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This is another try of my previous question. Still trying to find a license that will be open source, but protect the end documents (which are personal) from the templates (which are blank).

I have a LaTeX package that consists of a .sty file (basically, a huge form drawing) and a template file (which is all the blanks to be filled in and all the checkboxes to potentially check) - that, obviously, requires the sty file to build, but is separate from it.

I would like the style file to be under CC-BY-SA or equivalent - you can change it, but if you release it, you make it clear what's yours and what's mine, and you allow anyone else to go from there); but filled-in templates need to be owned and controlled by their creators (Blank #1 is "your names"; they must be protected from others misrepresenting what's on the form).

So I plan on releasing the template file as CC-BY (no -SA), to achieve this.

I'm actually planning on releasing my filled-in forms as CC-BY-NC-ND - I don't care if you see them (in fact, the whole point behind filling in the forms is for others to know what my partner and I do), but you don't get to change them and still claim they're mine.

LaTeX is strange, as it isn't really source code in the traditional sense (it's a "document preparation language"), and the produced documents aren't really "object code", so this kind of falls through the cracks. But is this pairing going to work, and is it going to do what I want?

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    When it comes to copyright licenses, "source code" is usually defined to mean "the preferred format for making changes", and "object code" is used for any other format. Under those definitions, a .tex file is source code and a .dvi or .pdf file is object code. Apr 26 at 7:53
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    Sure, but here, "if you want to share the object code, you have to share the source" doesn't make as much sense (which was one of the issues with using the GPL that required the CC licenses. Which then say "this shouldn't be used for software", which turns things into a nasty loop (especially for my question)). Also witness all the questions about "does using LaTeX mean I have to open-source my PDFs/provide it in tex format as well on request" - which LaTeX has decided is "the intent is no, and we think the license lets us say that"...
    – Mycroft
    Apr 26 at 15:26

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Technically you can look at the form (template, structure and layout) and the form data (which users enter into the form) as 2 separate things and you can assign different licenses to each part.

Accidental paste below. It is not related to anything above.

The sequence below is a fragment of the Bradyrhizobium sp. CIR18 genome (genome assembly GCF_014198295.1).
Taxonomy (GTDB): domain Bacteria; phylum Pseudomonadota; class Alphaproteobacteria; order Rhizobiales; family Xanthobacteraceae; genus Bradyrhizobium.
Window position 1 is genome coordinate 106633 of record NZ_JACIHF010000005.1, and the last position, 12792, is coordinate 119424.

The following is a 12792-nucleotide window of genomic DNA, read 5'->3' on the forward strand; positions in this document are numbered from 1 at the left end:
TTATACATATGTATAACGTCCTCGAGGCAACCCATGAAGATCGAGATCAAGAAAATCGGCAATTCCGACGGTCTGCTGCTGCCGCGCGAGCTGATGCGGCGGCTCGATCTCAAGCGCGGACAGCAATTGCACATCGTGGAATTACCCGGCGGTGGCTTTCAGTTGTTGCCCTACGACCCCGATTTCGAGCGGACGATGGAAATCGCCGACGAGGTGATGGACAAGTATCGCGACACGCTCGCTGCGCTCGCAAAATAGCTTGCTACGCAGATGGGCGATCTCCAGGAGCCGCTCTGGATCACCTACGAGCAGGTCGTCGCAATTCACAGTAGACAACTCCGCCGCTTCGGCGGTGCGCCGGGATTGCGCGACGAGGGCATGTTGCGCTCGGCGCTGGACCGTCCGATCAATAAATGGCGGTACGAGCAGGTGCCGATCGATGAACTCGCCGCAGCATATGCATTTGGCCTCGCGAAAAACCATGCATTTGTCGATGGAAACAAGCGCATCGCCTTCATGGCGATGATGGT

I am not familiar with LaTeX .sty files, so I explain this based on the PDF format, which I know much better.

The PDF Format (ISO 32000) is a container format which incorporates many different parts in one document: headers and metadata, text w/ markup and graphics (in multiple layers), fonts, form structure and form data, digital signatures, etc. All of that can be in one PDF file, but no reasonable person would assume that if you publish a PDF file with (for example) a CC-0 license this same license also necessarily covers the fonts included in the PDF file.

In PDFs the form data can be stored in the AcroForms or XFA standard (XFA is depreciated), and can be kept in separate files or within the same container. (B.t.w.: When you open a Microsoft office document (e.g. docx) with a compression utility like 7zip you will see that this is also a container format with a clear folder structure.)

So far, we have established that a form (for example in PDF format) is not a homogeneous file, but instead it is a container with many different parts inside which might have different licenses (for example you can have CC-BY-SA for the template and anything else for the data filled in to the form).

While the form data clearly references (must reference) the structure of the form itself, and therefore would be considered a derivative work, the author of the form is free to state that the form data remains property of the person filling in the form. This would be a statement defining an exception from the share-alike requirement of the CC-BY-SA license.

A new situation comes as soon as the step of printing is involved, because the content structure in the container is completely flattened by this process (flat as ink on paper). But you still can have the separation between the template and the filled in data by writing (printable) your copyright and license statement in the footer of the form itself, so it is preserved even when it is printed, scanned or otherwise processed.

A side note: when you work with forms and have people fill in personal data, which you then collect, you must comply with the applicable privacy laws and you might need to mention your privacy policy somewhere.

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